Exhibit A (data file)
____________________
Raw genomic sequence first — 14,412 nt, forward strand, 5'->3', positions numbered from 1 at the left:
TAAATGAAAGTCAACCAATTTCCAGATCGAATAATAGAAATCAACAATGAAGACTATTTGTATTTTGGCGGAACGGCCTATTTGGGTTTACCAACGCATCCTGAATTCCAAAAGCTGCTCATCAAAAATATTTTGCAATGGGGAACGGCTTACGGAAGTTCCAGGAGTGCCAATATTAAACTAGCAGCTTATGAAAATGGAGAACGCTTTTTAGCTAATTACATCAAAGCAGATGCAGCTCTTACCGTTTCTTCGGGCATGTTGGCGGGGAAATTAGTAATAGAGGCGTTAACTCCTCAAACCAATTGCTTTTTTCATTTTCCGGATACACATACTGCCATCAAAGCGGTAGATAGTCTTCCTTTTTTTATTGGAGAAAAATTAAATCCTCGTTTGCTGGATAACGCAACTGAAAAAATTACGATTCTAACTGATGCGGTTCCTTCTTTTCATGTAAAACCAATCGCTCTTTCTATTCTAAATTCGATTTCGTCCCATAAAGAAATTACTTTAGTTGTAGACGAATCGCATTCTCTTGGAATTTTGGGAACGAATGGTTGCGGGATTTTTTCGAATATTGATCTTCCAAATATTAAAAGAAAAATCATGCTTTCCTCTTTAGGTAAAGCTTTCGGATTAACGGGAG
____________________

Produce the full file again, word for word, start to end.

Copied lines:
Raw genomic sequence first — 14,412 nt, forward strand, 5'->3', positions numbered from 1 at the left:
TAAATGAAAGTCAACCAATTTCCAGATCGAATAATAGAAATCAACAATGAAGACTATTTGTATTTTGGCGGAACGGCCTATTTGGGTTTACCAACGCATCCTGAATTCCAAAAGCTGCTCATCAAAAATATTTTGCAATGGGGAACGGCTTACGGAAGTTCCAGGAGTGCCAATATTAAACTAGCAGCTTATGAAAATGGAGAACGCTTTTTAGCTAATTACATCAAAGCAGATGCAGCTCTTACCGTTTCTTCGGGCATGTTGGCGGGGAAATTAGTAATAGAGGCGTTAACTCCTCAAACCAATTGCTTTTTTCATTTTCCGGATACACATACTGCCATCAAAGCGGTAGATAGTCTTCCTTTTTTTATTGGAGAAAAATTAAATCCTCGTTTGCTGGATAACGCAACTGAAAAAATTACGATTCTAACTGATGCGGTTCCTTCTTTTCATGTAAAACCAATCGCTCTTTCTATTCTAAATTCGATTTCGTCCCATAAAGAAATTACTTTAGTTGTAGACGAATCGCATTCTCTTGGAATTTTGGGAACGAATGGTTGCGGGATTTTTTCGAATATTGATCTTCCAAATATTAAAAGAAAAATCATGCTTTCCTCTTTAGGTAAAGCTTTCGGATTAACGGGAG